Nov 6, 2023 - Health

Hospital infections dropped after pandemic-era surge

Animated illustration of a hospital bed with a loading symbol rotating on top

Illustration: Annelise Capossela/Axios

Hospital-acquired infection rates fell at health systems across the country last year after a marked increase during the pandemic, according to new data from the patient safety watchdog Leapfrog Group.

Why it matters: The pandemic-era data had raised alarm bells about a possible reversal in the hospital industry's yearslong progress against preventable and often dangerous infections acquired during the course of a patient's care.

What they're saying: "This new data reassures us that, in fact, it was a blip, and hospitals are very quickly reducing the rate of infection, and very successfully getting it down," Leapfrog CEO Leah Binder told Axios.

  • The Centers for Disease Control and Prevention last year said infections likely surged during the pandemic partly due to shortages in health workers' protective equipment, as well as staff shortages that diverted infection control specialists from their normal duties, per the New York Times.

By the numbers: Roughly 85% of hospitals improved performance on at least three infections: methicillin-resistant Staphylococcus aureus (MRSA), central line-associated bloodstream infections and catheter-associated urinary tract infections.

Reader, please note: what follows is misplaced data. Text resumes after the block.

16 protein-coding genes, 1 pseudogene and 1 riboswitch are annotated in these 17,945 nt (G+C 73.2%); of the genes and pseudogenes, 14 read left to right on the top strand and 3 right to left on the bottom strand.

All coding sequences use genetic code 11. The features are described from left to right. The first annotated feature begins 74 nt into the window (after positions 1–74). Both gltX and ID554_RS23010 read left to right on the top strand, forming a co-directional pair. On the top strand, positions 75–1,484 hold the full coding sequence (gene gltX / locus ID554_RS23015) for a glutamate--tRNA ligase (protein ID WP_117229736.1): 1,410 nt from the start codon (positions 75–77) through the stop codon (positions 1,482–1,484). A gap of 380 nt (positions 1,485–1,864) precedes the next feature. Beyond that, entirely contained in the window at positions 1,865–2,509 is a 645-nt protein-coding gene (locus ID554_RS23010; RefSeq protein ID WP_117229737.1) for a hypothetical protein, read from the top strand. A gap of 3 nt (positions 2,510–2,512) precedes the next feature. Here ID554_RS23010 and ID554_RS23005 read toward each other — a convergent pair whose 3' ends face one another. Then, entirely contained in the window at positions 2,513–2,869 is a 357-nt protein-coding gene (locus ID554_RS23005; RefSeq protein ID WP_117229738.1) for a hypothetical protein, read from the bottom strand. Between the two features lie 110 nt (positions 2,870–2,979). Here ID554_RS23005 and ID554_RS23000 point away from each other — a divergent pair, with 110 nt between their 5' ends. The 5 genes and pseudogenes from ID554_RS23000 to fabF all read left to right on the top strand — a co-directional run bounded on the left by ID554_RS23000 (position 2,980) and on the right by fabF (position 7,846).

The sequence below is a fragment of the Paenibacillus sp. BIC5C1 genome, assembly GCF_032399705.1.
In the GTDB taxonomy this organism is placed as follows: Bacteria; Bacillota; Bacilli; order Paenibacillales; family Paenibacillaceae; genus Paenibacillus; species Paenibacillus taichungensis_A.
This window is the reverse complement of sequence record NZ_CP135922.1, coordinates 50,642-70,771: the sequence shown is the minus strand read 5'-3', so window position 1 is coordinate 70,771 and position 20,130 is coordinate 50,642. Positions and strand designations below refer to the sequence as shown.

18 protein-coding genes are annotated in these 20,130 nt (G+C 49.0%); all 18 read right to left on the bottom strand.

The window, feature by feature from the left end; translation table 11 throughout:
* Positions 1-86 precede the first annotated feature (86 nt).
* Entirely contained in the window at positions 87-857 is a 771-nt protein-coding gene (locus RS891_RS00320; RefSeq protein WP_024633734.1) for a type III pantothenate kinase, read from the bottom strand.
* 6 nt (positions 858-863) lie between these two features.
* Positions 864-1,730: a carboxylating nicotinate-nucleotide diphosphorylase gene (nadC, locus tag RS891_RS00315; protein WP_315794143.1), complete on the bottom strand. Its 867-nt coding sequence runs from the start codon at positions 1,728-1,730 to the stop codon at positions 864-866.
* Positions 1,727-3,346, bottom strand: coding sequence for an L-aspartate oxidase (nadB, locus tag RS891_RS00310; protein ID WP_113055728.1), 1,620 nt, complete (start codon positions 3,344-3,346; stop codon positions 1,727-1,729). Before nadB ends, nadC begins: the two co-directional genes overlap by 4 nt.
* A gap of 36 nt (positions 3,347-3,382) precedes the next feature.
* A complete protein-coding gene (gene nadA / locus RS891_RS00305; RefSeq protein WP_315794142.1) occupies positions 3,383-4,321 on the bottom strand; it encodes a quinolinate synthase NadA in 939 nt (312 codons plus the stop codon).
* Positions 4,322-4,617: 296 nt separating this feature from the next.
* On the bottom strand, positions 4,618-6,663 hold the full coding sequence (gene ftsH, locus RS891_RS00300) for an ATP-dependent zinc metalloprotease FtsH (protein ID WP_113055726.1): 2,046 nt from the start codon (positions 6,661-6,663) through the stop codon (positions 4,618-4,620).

• Nearly 1 in 5 improved in reducing all three.
  • However, about 1 in 6 continued to worsen or made no improvement.

Between the lines: Across the industry, there were declines in several measures of patient experience such as communication with providers and discharge information.

  • That in part could be blamed on ongoing labor challenges and workforce burnout, Binder said. But it may also be caused by lingering COVID-era protocols that were aimed at reducing infection risk but also resulted in a worsened patient experience.
  • "I think hospitals do need to look at those protocols and make sure that they are only implementing protocols that are absolutely necessary for safety," Binder said.
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